The saint did not worry.  For the present, he decided to become a shepherd again.  A man called Martin Garcia hired him.  He continued his prayers out in the fields, as he had done before.  His greatest joy was to assist at Mass at the Monastery, where he prayed more like an Angel than a human.  When it was impossible for him to go to Mass on a weekday, he would follow the Holy Sacrifice by the sound of the bells, while he watched his sheep. 

One day a great miracle happened.  St. Paschal was out in the fields with his sheep and unable to go to Mass at the Monastery.  While he was waiting for the sound of the Consecration Bell, in his longing to be present at the Holy sacrifice of the Mass, he cried out, “My Master, My adorable Master, Oh that I might see Thee!”  Suddenly he saw the Angels bowed down before a Chalice, with the Blessed Sacrament floating above it.  In the Divine Presence of Our Lord, Paschal fell flat on his face and adored God.  Then taking courage he gazed upon the beautiful vision. 

Wanting to share his vision with the other shepherds he ran to them crying, “Kneel Down! Kneel Down!  Do you not see on high the golden Chalice and the bright rays darting from the Host?” and he pointed towards the vision.  “It is the Blessed Sacrament of the Altar.  The Angels are adoring It.  Come let us join our adoration to theirs!”  The shepherds fell pun their knees in adoration.  But even though they could not see what St. Paschal saw they knew that he was telling the truth.  This vision happened many times as the days passed by, and Paschal was able to enjoy its beauty.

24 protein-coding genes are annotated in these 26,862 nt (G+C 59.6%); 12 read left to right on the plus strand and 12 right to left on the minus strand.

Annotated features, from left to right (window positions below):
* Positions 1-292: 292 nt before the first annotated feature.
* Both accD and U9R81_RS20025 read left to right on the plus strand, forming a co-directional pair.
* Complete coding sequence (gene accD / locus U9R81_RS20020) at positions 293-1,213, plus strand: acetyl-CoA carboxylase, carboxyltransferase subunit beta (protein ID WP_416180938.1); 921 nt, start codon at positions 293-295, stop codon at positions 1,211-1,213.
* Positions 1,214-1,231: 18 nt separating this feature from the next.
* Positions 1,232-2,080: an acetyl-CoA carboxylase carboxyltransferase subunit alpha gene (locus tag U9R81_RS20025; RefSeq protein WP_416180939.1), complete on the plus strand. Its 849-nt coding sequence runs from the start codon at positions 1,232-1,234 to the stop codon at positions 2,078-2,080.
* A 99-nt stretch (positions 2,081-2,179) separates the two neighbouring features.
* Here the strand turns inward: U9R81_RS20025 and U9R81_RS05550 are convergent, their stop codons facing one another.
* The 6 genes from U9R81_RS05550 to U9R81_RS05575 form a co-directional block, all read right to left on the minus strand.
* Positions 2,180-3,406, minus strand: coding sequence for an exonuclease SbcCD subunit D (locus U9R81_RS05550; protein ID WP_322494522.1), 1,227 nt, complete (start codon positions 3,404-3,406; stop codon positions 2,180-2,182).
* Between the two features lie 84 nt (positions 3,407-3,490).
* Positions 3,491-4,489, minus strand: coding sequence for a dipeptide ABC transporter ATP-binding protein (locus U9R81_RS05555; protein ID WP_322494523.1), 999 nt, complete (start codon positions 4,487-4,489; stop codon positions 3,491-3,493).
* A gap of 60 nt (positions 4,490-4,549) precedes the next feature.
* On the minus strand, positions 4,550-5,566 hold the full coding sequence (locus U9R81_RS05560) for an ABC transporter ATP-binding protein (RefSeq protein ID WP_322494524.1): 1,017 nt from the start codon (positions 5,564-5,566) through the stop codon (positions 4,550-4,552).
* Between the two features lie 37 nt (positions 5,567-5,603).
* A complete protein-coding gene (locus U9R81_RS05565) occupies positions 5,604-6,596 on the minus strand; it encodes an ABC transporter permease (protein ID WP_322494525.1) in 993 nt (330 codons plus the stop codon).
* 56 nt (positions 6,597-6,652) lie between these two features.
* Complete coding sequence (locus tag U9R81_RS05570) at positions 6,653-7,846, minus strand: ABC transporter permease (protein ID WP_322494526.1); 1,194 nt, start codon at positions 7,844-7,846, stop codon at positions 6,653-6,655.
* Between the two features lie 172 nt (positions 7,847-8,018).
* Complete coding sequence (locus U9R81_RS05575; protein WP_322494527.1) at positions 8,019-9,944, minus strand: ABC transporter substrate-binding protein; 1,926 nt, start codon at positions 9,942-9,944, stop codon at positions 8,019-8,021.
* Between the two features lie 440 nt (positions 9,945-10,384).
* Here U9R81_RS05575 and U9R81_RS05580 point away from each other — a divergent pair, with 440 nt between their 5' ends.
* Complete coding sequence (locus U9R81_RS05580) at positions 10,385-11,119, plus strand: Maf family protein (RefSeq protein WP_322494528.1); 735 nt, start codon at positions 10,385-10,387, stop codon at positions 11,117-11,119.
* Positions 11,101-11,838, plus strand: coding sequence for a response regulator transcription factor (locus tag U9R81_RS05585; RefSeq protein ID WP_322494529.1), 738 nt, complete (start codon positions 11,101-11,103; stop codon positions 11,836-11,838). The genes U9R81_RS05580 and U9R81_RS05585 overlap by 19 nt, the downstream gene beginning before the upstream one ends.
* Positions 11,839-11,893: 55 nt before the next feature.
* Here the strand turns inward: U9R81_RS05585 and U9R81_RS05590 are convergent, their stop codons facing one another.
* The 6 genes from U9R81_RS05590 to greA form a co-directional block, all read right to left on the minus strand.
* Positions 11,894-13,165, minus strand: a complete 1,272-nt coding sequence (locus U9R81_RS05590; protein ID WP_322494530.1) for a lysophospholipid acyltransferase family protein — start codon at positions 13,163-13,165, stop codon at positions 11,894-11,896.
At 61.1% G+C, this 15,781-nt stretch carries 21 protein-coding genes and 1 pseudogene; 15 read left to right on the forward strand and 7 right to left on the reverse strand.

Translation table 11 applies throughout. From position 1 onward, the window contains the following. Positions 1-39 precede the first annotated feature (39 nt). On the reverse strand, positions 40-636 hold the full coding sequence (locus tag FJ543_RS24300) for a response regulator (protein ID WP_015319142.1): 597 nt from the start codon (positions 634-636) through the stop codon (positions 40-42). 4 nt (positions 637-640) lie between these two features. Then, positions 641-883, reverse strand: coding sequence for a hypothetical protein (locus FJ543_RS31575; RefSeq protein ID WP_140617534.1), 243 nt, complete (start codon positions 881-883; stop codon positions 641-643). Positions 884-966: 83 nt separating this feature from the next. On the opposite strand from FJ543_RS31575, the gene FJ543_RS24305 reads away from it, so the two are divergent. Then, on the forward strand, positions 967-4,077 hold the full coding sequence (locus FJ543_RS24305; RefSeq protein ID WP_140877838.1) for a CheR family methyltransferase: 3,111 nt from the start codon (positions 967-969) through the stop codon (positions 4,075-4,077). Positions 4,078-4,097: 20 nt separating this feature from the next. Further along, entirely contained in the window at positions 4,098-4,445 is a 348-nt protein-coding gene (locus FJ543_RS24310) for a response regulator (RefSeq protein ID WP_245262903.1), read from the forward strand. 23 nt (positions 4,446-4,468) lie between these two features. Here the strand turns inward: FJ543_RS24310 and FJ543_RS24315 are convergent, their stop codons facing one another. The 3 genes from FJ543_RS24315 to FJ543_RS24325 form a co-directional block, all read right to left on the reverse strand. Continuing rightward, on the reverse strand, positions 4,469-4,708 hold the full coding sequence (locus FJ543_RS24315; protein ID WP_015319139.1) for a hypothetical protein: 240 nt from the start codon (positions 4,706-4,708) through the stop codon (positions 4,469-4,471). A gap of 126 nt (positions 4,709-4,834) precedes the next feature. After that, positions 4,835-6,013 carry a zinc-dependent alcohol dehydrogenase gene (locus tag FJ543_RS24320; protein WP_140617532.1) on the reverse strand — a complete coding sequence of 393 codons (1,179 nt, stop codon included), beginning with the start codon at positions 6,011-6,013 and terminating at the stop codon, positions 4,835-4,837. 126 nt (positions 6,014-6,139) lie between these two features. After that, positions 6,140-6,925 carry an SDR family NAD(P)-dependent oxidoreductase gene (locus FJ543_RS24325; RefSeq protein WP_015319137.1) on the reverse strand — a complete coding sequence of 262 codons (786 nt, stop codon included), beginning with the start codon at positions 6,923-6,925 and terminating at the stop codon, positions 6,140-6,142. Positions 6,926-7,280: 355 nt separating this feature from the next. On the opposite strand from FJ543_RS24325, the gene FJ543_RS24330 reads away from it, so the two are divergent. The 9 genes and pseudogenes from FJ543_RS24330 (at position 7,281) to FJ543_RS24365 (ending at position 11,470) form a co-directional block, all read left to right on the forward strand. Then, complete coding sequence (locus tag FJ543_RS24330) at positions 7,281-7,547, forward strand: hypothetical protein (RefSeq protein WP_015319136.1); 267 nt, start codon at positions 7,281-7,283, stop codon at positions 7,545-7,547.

Martin Garcia and his wife greatly admired Paschal, for they knew that he was good and virtuous.  One day Martin spoke to the holy youth, “My wife and I are getting old and we have no children.  We would like to adopt you as our son.  You could forget about being a shepherd and come and live with us in town.  Then when we die, you shall obtain all that is ours.”

Paschal replied, “I am very grateful for your kindness, but I wish to become a monk and I want to live far away from all worldly things.”  Martin understood.  He now had an even greater respect for the youth.  From then on, Paschal was treated in the house, like one of the family.

In time, the Franciscans allowed Paschal to join them.  He was humble, obedient, and fervent in all his duties.  Paschal’s motto was, “Whoever wants to save his soul, must have three hearts in one: He must have the heart of a Son towards God, he must have the heart of a mother towards his neighbour, and he must have the heart of a judge towards himself.”